2008, landed in Srinagar and the first breath of air was familiar to me, it was the same crisp fresh air that I grew up with. I immediately called my wife and attempted expressing my joy and nervousness at being back in my home town after 18 long years.
It was a short walk to the arrival lounge. A make shift arrival lounge with just one conveyer belt working, with people pushing each other to get their luggage like in any other Indian airport. The arrival lounge was full and crowded from the previous flight as passengers were still collecting their luggage. Lots of Gujarati and Maharashtrian tourists I noted. The new Airport was under construction and I thought to myself- prosperity is returning to the Valley.
My mind was preoccupied all through the flight and as I collected my luggage I got a call from my cousin, he had come to receive me since he was visiting the valley at the time. 19 years ago in 1989, after a short vacation in Delhi, my father had come to receive me at the Airport but now it was different. What was I expecting? A strange feeling took hold of me as if all these years didn’t exist and they suddenly seemed to have lost their importance. I felt I had never left this place. I hugged my cousin and was happy to see that I wasn’t alone after so many years in my home town. I wish my mother, my older brother, sister and my wife were there with me as I just wanted to share and express the rush of emotions I was grappling with. That actually made me realise further how difficult it must have been and also traumatic for my mother when she visited her lost home and attempted to confront her past in Srinagar in 2006, after almost 16 years.
I had to reach Pahalgam (2 hour drive from Srinagar) for my shoot, so I drove directly from the Airport. Our farms used to be situated on the airport road and I just wanted to see them from outside but I could not recognise the bends and the new development around Badgam and Peerbagh. We took the bypass to Pahalgam which came out straight onto the National Highway. Occasional bunkers and CRPF movement was quite visible along the way. Lots of dilapidated houses on the way of the hindus who had to flee almost two decades ago. Those images made me think and feel…….but today almost 20 years later, there is negligible presence of a culture, of a community that once was native to Kashmir, the original inhabitants of the Kashmir valley with a recorded cultural and civilisational history dating as long back as 5,000 years.
During the peak of militancy in the Valley, during the mass migration of kashmiri hindus, at the time when Pro Pakistan slogans and inflammatory speeches were made from the pulpits of mosques, when public address systems that are meant for prayers were used to create fear. That was also the time when walls were plastered with handbills and posters, Fatwas ordering all Kashmiri’s to strictly follow the Islamic dress code, prohibiting the sale and consumption of alcohol and imposing a ban on all video parlours and cinemas. Frequent incidents of throwing acid on women who refused to wear Hijab/Burkha. Warnings and notices were pasted on doors of Hindu houses asking them to leave Kashmir within 12-24 hours or face death or worse. “Kafiron bhaag jao” was a common threat heard. I personally had to grow a beard to be able to take my exams so that no one would harass or stop me.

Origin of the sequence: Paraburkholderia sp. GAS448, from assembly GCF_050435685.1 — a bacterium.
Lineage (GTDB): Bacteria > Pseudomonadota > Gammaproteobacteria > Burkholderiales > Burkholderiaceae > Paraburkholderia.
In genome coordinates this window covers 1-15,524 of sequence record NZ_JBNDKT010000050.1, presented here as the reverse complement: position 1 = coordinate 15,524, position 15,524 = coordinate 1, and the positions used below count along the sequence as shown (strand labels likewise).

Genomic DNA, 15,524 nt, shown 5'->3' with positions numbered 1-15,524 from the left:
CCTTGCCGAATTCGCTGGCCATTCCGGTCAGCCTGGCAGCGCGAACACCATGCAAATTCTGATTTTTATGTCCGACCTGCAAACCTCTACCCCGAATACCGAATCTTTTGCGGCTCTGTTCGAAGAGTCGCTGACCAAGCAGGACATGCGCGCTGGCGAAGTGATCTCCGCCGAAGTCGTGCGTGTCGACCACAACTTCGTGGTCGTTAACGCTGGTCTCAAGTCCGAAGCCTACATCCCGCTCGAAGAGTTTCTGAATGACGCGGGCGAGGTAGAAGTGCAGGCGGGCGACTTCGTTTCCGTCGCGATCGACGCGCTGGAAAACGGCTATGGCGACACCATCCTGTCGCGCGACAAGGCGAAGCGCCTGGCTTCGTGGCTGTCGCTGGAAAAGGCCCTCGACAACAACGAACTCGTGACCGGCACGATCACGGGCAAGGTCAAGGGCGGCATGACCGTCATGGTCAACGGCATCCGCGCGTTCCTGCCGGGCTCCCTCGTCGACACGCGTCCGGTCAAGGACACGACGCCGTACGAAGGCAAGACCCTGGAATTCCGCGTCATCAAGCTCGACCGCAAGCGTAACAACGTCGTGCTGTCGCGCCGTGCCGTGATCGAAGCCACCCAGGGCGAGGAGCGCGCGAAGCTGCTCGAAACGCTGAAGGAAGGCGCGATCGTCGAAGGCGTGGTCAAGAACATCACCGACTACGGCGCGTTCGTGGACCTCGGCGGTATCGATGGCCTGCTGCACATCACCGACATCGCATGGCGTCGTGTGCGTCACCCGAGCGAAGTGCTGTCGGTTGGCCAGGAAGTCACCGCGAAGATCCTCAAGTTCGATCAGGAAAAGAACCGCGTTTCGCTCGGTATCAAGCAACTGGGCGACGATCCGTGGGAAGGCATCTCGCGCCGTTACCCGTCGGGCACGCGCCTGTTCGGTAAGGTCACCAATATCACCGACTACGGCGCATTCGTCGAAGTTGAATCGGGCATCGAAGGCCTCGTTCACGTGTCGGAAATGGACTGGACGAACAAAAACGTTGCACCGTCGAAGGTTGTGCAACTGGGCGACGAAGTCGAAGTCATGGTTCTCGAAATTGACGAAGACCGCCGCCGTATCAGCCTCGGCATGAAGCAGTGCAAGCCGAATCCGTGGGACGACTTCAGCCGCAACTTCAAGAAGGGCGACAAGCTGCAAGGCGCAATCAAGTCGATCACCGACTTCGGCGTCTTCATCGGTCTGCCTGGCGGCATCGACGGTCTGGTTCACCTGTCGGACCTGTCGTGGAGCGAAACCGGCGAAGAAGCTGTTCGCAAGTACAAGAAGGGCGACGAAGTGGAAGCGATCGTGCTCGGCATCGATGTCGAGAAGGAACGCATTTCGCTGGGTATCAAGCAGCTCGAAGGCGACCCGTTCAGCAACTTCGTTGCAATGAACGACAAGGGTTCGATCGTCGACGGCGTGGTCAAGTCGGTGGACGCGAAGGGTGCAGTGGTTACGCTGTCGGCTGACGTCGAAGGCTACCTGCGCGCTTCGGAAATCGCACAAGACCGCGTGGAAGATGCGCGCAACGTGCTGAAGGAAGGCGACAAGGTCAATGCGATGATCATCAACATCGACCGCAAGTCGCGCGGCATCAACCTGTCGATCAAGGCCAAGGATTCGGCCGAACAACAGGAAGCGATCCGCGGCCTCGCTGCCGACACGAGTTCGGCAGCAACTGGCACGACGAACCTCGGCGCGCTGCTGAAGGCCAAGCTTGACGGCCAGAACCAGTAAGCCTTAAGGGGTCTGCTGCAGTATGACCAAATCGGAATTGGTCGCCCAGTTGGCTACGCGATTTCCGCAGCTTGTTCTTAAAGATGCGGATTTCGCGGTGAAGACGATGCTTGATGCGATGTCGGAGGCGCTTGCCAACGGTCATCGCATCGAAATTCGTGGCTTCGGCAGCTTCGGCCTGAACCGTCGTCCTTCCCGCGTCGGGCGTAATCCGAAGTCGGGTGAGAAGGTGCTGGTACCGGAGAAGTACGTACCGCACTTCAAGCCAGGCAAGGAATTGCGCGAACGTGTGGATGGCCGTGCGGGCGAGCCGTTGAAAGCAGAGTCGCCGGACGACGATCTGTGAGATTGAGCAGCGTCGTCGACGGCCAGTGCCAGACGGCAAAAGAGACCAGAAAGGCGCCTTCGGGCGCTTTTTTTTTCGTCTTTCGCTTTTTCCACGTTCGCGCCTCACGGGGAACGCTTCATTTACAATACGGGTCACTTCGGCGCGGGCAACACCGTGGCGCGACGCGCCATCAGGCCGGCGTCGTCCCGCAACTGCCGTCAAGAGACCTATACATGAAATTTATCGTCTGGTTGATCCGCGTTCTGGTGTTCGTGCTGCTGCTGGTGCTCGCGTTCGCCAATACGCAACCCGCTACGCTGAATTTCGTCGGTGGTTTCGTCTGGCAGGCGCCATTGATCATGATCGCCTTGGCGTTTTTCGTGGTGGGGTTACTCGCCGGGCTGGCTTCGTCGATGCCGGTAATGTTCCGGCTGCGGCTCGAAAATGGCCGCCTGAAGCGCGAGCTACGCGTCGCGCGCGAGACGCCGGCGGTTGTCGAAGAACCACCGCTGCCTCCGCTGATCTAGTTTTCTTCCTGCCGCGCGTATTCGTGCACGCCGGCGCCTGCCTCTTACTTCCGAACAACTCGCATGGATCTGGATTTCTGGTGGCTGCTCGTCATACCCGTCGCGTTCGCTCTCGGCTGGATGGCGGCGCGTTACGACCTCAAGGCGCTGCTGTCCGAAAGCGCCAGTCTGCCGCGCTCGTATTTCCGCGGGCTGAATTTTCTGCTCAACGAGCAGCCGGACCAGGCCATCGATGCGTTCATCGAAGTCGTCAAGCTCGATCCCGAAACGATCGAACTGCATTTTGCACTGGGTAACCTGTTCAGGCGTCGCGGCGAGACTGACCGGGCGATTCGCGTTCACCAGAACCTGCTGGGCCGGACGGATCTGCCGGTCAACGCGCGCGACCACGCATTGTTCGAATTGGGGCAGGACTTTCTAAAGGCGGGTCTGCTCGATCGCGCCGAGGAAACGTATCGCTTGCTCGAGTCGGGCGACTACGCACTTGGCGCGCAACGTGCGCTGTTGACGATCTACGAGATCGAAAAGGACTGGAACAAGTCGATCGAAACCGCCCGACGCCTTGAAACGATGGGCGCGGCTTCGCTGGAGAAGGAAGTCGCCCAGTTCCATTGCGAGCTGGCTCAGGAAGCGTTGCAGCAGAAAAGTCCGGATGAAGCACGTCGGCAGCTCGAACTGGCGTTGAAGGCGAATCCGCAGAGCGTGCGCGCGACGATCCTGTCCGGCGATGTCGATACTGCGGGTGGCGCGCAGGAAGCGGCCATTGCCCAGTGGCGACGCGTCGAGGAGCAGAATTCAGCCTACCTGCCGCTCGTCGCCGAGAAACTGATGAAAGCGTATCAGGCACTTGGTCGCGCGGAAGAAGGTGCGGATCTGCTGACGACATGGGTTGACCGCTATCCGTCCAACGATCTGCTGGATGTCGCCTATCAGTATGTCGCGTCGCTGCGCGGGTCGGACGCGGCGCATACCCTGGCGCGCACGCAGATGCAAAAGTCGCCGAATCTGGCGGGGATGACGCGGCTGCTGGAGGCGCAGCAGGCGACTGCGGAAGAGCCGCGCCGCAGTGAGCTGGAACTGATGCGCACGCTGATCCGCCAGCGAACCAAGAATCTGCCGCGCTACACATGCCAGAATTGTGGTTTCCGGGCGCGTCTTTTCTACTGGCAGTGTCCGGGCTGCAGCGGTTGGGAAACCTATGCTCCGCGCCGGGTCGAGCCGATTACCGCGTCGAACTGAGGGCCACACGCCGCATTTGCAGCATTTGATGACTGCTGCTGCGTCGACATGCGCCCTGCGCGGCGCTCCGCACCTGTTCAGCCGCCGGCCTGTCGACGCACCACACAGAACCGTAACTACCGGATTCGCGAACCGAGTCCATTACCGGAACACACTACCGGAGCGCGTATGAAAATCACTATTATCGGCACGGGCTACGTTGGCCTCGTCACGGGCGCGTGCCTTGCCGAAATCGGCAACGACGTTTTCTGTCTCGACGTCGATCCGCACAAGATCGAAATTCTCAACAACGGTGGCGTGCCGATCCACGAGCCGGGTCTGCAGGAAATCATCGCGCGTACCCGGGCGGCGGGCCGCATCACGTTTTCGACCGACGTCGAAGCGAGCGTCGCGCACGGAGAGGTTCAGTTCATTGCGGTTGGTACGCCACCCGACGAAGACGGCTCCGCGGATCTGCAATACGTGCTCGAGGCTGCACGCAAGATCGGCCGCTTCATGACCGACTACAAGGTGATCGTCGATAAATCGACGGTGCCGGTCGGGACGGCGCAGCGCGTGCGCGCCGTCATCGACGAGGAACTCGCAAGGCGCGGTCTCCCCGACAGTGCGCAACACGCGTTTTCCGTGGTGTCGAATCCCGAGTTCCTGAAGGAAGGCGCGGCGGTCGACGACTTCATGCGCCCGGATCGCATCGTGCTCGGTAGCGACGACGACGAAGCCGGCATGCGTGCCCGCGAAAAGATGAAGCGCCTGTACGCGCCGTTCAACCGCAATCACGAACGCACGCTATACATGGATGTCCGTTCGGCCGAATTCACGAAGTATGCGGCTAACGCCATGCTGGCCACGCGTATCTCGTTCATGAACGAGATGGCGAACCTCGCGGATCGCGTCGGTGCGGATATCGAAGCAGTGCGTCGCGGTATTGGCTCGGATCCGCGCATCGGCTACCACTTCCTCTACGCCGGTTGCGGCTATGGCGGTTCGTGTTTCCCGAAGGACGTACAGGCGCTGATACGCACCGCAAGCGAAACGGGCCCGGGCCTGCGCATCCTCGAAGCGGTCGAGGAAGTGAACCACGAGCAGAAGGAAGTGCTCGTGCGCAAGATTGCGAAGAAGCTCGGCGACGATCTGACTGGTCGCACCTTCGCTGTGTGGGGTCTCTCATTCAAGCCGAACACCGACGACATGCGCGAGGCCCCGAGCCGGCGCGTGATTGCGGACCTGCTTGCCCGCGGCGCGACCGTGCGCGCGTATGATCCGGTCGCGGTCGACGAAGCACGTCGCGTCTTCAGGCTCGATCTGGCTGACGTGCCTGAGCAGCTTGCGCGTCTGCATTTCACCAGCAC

Today an entire generation in the Valley has changed, a whole new generation of people who were born between 1989 and 1999 and were too young to understand what was happening in the Valley.
Today it is their negligence that makes them say, “KASHMIRI HINDU YAHAN SE BHAAG GAYE” (kashmiri hindus ran away). It’s the lack of information or rather misinformation that they have been given by the older generation. I really cannot question an ignorant kid on the road but this statement disturbed me deeply. This should be answered by the older generation who were WITNESS TO ALL THIS during the early nineties. It is NOT to blame anyone but it is their duty not to distort history that is as young as 20 years, it is their duty to educate the youth that violence made all suffer, it is their duty to question their inner self and seek answers and truth as this history will be forgotten very conveniently, it is their responsibility to tell the truth to the next generation that many were made to run away. No one likes to be up-rooted, no one wishes to lose their identity and no one likes to be called a MIGRANT & a RUFUGEE in their own country.
It is not to refresh old wounds but it is also important not to forget. Unless we confront our past we will never find peace in our future as the memories and images shall keep haunting all for generations.
We can build broken bridges provided there is a strong WILL to do so. All have suffered, be it Hindus or Muslims. Now is the time to unite so that we leave a secure and safe Kashmir for the coming generations.
“It is time to look ahead and build broken bridges, if it is not done now…it will never be.”
May peace return to Kashmir and may all wounds get healed.